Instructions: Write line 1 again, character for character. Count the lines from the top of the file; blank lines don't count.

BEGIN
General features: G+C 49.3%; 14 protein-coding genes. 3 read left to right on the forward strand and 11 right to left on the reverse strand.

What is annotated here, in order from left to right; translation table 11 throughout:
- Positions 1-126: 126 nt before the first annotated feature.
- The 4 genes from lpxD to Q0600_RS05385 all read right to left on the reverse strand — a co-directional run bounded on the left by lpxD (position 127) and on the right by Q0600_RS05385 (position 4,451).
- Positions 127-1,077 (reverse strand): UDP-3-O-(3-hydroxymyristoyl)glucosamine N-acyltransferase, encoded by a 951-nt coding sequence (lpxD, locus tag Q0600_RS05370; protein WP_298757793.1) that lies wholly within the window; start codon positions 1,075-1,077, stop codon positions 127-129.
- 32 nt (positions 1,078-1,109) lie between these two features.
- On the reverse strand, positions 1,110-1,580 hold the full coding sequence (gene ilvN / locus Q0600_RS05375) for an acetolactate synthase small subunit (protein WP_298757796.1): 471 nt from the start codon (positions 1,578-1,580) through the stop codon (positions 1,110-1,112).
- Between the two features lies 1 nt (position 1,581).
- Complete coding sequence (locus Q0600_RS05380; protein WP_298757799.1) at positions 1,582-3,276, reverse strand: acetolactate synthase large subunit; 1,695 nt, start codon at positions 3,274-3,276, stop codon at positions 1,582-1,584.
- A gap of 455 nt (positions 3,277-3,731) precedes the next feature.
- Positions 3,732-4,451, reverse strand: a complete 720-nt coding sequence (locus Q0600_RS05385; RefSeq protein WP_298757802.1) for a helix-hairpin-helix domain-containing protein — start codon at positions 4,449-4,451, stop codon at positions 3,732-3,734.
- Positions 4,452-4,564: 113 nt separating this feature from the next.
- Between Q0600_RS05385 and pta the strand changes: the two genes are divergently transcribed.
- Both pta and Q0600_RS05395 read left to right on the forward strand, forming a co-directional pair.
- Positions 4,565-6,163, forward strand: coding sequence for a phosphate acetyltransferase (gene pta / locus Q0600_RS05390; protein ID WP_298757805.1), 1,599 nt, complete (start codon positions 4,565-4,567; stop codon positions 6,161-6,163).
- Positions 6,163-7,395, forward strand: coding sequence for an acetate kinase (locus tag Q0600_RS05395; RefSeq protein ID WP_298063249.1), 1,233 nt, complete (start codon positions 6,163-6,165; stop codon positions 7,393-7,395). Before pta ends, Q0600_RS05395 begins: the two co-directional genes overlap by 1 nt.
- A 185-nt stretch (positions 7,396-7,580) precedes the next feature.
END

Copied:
General features: G+C 49.3%; 14 protein-coding genes. 3 read left to right on the forward strand and 11 right to left on the reverse strand.